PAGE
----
The relief and recovery effort so far

By Dr. Amanda Vincent

Over the past few days, ZSL and Project Seahorse staff have begun delivering emergency aid to communities in Panay, Bantayan, and Danajon Bank, three areas where no other external help is available. Because of our strong ties with the local communities — about 40 towns and villages in all, with a total population of 60,000 people —  our team is able to provide aid and logistical support quickly and effectively. 

Yesterday we delivered rice and canned fish to a community in Panay that has lost 75% of its houses. Today we are sending off the first set of 2,000 relief packs to coastal communities in Danajon Bank. All aid is delivered by our local team, of whom about half are social workers. We co-ordinate with local government and work through community organizations wherever possible (many of which we have collaborated with on our marine conservation work).

The situation remains difficult. Most of the storm debris have not yet been cleared, and in Danajon Bank and across Bohol province there have been 3,000 aftershocks (some as high as 5.1 magnitude) since last month’s earthquake. There is much work to be done. 

If you’d like to help, please consider donating to ZSL’s relief and recovery fund. The funds will go towards emergency relief and the longer-term recovery process. 

y Dr. Amanda Vincent

Over the past few days, ZSL and Project Seahorse staff have begun delivering emergency aid to communities in Panay, Bantayan, and Danajon Bank, three areas where no other external help is available. Because of our strong ties with the local communities — about 40 towns and villages in all, with a total population of 60,000 people —  our team is able to provide aid and logistical support quickly and effectively.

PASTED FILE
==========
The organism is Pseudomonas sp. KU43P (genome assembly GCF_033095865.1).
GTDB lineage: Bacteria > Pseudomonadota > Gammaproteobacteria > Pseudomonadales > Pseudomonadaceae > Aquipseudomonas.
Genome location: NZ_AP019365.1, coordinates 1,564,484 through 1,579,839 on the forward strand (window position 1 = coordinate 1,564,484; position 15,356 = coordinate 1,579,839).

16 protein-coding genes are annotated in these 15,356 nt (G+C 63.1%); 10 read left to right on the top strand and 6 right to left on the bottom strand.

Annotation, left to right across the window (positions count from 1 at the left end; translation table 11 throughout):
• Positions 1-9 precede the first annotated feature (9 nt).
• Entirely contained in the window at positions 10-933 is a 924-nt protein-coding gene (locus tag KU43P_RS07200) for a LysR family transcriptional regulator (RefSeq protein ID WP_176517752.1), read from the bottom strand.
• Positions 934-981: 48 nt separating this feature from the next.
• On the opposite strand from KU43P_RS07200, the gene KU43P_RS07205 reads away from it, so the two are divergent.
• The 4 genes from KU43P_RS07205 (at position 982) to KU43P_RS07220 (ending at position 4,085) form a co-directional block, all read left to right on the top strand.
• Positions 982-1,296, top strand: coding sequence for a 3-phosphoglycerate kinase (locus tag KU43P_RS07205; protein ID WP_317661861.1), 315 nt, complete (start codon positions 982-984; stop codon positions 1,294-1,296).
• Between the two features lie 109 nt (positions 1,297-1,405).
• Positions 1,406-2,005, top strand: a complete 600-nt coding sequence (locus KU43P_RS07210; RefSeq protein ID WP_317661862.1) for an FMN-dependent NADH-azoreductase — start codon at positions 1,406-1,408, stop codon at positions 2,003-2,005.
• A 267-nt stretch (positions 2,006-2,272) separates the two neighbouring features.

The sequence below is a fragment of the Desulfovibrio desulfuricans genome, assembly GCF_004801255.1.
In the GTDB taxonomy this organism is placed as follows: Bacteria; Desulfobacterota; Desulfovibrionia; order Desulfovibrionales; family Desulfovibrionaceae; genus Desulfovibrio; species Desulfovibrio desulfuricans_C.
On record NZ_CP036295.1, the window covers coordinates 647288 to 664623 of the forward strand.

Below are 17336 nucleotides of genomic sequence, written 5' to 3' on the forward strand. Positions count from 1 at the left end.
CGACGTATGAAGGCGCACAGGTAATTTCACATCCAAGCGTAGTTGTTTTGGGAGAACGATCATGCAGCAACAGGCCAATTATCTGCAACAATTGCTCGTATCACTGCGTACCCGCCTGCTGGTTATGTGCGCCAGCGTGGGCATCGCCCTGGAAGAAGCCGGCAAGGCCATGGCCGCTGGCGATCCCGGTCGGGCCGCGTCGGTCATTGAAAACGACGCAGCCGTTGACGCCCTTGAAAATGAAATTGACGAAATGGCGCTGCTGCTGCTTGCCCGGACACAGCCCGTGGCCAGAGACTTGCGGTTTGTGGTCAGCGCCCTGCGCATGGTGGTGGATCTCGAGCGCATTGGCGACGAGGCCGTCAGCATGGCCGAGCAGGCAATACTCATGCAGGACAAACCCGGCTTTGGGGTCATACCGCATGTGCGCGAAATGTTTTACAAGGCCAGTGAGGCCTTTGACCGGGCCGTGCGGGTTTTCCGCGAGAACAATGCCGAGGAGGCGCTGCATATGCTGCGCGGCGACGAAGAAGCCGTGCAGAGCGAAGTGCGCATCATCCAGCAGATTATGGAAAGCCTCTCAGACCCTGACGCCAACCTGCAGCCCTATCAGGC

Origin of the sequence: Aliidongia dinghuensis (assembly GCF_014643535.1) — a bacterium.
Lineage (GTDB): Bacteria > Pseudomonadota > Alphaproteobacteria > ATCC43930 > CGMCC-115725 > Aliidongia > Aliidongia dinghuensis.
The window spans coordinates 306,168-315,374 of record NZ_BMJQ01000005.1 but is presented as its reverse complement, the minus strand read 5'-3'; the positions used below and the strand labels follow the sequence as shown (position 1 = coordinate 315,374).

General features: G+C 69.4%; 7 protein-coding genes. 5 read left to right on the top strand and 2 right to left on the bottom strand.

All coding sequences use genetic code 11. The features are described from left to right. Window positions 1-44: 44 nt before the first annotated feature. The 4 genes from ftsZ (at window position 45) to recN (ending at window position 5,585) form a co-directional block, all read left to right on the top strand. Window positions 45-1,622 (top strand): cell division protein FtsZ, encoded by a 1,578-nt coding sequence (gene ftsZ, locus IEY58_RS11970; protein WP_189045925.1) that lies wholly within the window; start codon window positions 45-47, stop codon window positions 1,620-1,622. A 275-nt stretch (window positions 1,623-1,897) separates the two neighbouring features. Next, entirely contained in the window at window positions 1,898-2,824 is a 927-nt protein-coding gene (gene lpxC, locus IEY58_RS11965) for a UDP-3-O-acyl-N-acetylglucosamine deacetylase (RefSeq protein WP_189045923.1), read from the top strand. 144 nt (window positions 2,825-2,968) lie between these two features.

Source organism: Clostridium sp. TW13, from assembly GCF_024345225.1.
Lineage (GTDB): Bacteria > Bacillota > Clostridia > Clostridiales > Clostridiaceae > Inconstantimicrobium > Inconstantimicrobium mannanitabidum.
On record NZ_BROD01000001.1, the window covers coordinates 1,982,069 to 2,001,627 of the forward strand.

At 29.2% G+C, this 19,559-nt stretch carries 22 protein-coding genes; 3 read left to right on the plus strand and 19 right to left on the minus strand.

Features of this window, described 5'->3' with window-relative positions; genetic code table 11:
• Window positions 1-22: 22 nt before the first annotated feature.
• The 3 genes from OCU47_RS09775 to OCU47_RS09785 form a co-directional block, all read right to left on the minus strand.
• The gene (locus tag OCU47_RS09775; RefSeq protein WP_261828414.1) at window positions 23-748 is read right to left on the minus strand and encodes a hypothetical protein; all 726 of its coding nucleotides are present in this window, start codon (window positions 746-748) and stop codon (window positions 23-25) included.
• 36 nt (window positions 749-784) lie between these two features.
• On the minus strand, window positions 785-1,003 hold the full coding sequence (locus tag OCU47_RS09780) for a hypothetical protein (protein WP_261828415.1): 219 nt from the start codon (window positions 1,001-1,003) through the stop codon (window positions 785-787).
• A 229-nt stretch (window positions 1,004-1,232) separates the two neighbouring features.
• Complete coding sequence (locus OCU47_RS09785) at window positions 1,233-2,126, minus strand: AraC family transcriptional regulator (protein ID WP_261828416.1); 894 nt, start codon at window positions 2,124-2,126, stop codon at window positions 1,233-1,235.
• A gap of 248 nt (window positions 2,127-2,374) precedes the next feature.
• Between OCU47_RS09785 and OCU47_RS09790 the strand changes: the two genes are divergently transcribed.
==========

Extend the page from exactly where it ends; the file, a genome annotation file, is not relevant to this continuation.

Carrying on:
Yesterday we delivered rice and canned fish to a community in Panay that has lost 75% of its houses. Today we are sending off the first set of 2,000 relief packs to coastal communities in Danajon Bank. All aid is delivered by our local team, of whom about half are social workers. We co-ordinate with local government and work through community organizations wherever possible (many of which we have collaborated with on our marine conservation work).

The situation remains difficult. Most of the storm debris have not yet been cleared, and in Danajon Bank and across Bohol province there have been 3,000 aftershocks (some as high as 5.1 magnitude) since last month’s earthquake. There is much work to be done. 

If you’d like to help, please consider donating to ZSL’s relief and recovery fund. The funds will go towards emergency relief and the longer-term recovery process. 

Field staff hand out relief packs to villagers. The packs contain food, clean water, soap, and essential medicines. Panay, Philippines. Photo courtesy of ZSL

Field staff hand out relief packs to villagers. The packs contain food, clean water, soap, and essential medicines. Panay, Philippines. Photo courtesy of ZSL

Registration for post-storm disaster relief assistance. Panay, Philippines. Photo courtesy of ZSL

Registration for post-storm disaster relief assistance. Panay, Philippines. Photo courtesy of ZSL

Staff prepare the emergency relief packs. Panay, Philippines. Photo courtesy of ZSL

Staff prepare the emergency relief packs. Panay, Philippines. Photo courtesy of ZSL

A barangay captain (village head) helps with the relief effort. Panay, Philippines. Photo courtesy of ZSL

A barangay captain (village head) helps with the relief effort. Panay, Philippines. Photo courtesy of ZSL

Signs of hope: Amid all of the destruction, life goes on. Boys play pickup basketball outside a village. Panay, Philippines. Photo: Chai Apale/Project Seahorse

Signs of hope: Amid all of the destruction, life goes on. Boys play pickup basketball outside a village. Panay, Philippines. Photo: Chai Apale/Project Seahorse